Humoral immunity is divided into the cellular B cell and protein-level antibody responses. High-throughput sequencing has advanced our understanding of both these fundamental aspects of B cell immunology as well as aspects pertaining to vaccine and therapeutics biotechnology. Although the protein-level serum and mucosal antibody repertoire make major contributions to humoral protection, the sequence composition and dynamics of antibody repertoires remain underexplored. This limits insight into important immunological and biotechnological parameters such as the number of antigen-specific antibodies, which are for example, relevant for pathogen neutralization, microbiota regulation, severity of autoimmunity, and therapeutic efficacy. High-resolution mass spectrometry (MS) has allowed initial insights into the antibody repertoire. We outline current challenges in MS-based sequence analysis of antibody repertoires and propose strategies for their resolution.


Subject(s)
Antibodies , High-Throughput Nucleotide Sequencing , Antibodies/chemistry , Antigens , B-Lymphocytes , High-Throughput Nucleotide Sequencing/methods , Mass Spectrometry
3.
Int J Biol Macromol ; 200: 438-448, 2022 Mar 01.
Article in English | MEDLINE | ID: covidwho-1633972

ABSTRACT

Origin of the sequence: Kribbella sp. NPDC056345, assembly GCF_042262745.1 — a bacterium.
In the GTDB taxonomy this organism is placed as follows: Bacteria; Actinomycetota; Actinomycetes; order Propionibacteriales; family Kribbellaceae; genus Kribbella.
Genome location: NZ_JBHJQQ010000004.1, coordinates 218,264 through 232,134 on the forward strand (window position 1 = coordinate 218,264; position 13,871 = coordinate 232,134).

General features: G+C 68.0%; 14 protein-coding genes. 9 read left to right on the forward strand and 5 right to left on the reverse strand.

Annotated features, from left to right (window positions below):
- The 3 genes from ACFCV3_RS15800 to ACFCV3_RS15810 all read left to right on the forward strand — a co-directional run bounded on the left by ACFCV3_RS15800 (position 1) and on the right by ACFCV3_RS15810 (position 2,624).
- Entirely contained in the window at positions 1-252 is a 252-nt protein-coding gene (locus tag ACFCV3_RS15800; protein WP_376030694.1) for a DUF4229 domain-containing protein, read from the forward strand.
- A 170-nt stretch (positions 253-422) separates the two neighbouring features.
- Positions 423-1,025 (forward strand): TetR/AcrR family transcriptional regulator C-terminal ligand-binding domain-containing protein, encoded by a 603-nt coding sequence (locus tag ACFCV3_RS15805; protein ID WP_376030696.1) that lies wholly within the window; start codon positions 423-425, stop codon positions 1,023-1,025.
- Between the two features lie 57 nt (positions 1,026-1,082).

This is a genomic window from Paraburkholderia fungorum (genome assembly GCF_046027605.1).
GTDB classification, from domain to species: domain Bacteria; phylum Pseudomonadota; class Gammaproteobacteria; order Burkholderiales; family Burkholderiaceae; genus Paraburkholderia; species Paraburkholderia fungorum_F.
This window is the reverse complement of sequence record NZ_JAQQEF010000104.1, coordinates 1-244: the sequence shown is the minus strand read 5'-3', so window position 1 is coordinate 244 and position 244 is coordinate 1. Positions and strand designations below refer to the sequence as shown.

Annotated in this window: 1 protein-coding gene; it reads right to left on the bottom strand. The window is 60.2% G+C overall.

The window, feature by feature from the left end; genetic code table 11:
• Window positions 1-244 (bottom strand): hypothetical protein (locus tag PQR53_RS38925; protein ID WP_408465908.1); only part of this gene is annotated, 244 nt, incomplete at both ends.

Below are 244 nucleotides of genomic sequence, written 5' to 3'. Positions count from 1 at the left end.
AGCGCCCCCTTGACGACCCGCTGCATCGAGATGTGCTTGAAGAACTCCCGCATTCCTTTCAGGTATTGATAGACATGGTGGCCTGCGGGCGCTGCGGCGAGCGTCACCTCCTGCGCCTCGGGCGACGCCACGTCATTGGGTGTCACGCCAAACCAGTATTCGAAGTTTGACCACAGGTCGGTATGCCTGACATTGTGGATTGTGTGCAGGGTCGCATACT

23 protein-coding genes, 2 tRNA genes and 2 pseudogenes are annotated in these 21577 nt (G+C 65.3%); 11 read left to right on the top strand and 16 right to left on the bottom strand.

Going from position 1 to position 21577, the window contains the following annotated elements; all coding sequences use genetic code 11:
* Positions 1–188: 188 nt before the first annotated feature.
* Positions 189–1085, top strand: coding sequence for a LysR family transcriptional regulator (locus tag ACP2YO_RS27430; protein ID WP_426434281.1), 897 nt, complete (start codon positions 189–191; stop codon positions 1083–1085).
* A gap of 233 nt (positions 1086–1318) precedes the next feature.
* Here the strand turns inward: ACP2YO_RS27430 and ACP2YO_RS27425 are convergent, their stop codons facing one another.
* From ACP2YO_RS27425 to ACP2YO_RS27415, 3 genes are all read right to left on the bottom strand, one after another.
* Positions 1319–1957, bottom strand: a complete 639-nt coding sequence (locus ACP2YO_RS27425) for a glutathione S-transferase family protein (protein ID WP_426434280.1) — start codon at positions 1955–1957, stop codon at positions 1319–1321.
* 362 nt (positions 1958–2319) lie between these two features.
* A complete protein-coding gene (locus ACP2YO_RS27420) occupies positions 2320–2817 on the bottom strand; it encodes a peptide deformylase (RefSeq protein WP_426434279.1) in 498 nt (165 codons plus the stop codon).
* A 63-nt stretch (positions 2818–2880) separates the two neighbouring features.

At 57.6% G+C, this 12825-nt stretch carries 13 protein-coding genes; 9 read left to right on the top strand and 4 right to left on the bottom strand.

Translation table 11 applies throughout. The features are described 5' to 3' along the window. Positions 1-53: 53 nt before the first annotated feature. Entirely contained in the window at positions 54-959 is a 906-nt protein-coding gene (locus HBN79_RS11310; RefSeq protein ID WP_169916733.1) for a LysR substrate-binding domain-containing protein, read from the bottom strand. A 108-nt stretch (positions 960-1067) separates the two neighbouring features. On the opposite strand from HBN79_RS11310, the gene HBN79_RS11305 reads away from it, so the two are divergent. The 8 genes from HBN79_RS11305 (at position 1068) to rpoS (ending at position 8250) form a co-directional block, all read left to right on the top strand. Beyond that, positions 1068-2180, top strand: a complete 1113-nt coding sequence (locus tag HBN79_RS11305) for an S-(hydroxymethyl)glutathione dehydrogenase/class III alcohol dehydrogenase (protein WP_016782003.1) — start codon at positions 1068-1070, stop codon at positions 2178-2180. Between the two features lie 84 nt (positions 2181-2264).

As SARS-CoV-2 (severe acute respiratory syndrome coronavirus 2) continues to inflict chaos globally, a new variant officially known as B.1.1.529 was reported in South Africa and was found to harbor 30 mutations in the spike protein. It is too early to speculate on transmission and hospitalizations. Hence, more analyses are required, particularly to connect the genomic patterns to the phenotypic attributes to reveal the binding differences and antibody response for this variant, which can then be used for therapeutic interventions. Given the urgency of the required analysis and data on the B.1.1.529 variant, we have performed a detailed investigation to provide an understanding of the impact of these novel mutations on the structure, function, and binding of RBD to hACE2 and mAb to the NTD of the spike protein. The differences in the binding pattern between the wild type and B.1.1.529 variant complexes revealed that the key substitutions Asn417, Ser446, Arg493, and Arg498 in the B.1.1.529 RBD caused additional interactions with hACE2 and the loss of key residues in the B.1.1.529 NTD resulted in decreased interactions with three CDR regions (1-3) in the mAb. Further investigation revealed that B.1.1.529 displayed a stable dynamic that follows a global stability trend. In addition, the dissociation constant (KD), hydrogen bonding analysis, and binding free energy calculations further validated the findings. Hydrogen bonding analysis demonstrated that significant hydrogen bonding reprogramming took place, which revealed key differences in the binding. The total binding free energy using MM/GBSA and MM/PBSA further validated the docking results and demonstrated significant variations in the binding. This study is the first to provide a basis for the higher infectivity of the new SARS-CoV-2 variants and provides a strong impetus for the development of novel drugs against them.